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Of Mice And Men

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This novel is set on the Californian Grain Farms in the 1930's. The town is called Soledad and is four miles south of San Jose. The inspiration for the book probably came from a poem by Robert Burns. The poem was about the plans of mice and men going wrong. The book generally is about all of the migrant workers, all with their own dreams. The main characters George and Lennie go from farm to farm, trying to work up a stake and save enough to buy their own farm. The other characters in the book are also all lonely in their own way. Crooks is black and the blacks are seen as outcasts. Curley's wife is a woman and therefore insignificant, perhaps this is why she has not been given a name. Candy has become old, and without his hand is next to useless.

George is a typical migrant worker. He's not particularly strong, but he's smart and good at his job. The difference between him and the rest of the workers is that he has someone to call a friend. Lennie is the opposite of George in every physical way. He's much taller and better built, and consequently an amazing worker. Unfortunately for him and George he is not very intelligent. George enjoys going to brothels, getting drunk and generally wasting his money. Lennie adores animals and he likes to pet them. He forgets how strong he is and usually kills them. They both share the dream of one day owning their own farm. George wants freedom to work how he wants, and Lennie wants to tend the rabbits.

There is a very strong bond between the two. Lennie looks up to George and has a great amount of respect and admiration. Lennie could not survive without him. George feels sorry for Lennie but finds him almost impossible to deal with, because he always gets them into trouble. Although George would not admit it, he also needs Lennie. Lennie is the on who attracts the bosses, because of his capability. George is just an average worker, and only gets jobs because he controls Lennie. They both grew up in auburn. George knew Lennie's aunt who was taking care of Lennie, and when she died, George took over.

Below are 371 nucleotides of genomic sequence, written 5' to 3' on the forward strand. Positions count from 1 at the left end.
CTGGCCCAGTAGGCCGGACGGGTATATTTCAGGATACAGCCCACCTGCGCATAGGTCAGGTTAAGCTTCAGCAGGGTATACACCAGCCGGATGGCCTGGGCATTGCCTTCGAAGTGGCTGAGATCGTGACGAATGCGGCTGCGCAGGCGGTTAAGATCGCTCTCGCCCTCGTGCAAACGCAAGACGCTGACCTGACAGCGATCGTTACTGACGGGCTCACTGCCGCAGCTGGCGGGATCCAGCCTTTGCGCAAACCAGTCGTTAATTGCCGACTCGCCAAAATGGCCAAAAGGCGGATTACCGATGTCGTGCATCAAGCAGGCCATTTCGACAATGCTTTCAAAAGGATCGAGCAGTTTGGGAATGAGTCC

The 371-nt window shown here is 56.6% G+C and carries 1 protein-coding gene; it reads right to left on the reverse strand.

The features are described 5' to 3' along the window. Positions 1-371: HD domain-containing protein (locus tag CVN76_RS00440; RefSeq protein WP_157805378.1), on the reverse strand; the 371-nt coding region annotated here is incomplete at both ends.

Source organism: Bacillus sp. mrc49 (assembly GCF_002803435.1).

Candy is an old man who has been at the ranch for some time. He can remember people who have come and gone previously. He doesn't do much on the ranch, but he can do small odd jobs about the place. He has lost his hand in an accident, which makes him even less useful. The others do not hate him, he just gets left out because he is old. He has a companion, his dog, whose life parallels his. The dog was once a sheepdog, but has aged and now is only kept around because he is liked. The others all agree that the best thing for the dog is to shoot it. Candy fears the same, but when he hears of George and Lennie's plan to have their own farm, he offers the a considerable amount of money if they will let him come with, so he will have a purpose once again.

Crooks is the stable buck. He is different from the rest because he is black, in a time where racial prejudice is strong. He has also been crippled, and so his life is very bad. He lives separately to the others in his own room, the harness room. He has books on his shelves, which shows that he is more intellectual than the others. He has fond memories of his past, when he and his white friends would play on their chicken ranch, and were oblivious as to why their parents didn't like it. Now he knows why, and he hates the fact that he can't come into the bunkhouse to play cards, but has to spend all his free time by himself. The white people exclude him, so instead of pleading with them he decides he is going to exclude them as well.

Curley's wife is the wife of the boss son, Curley. She is lonely and different because she is a woman. Perhaps to signify the fact that she is insignificant, though not to this novel, she is called Curley's wife, and not given a name. She is heavily made up with contrasting colours



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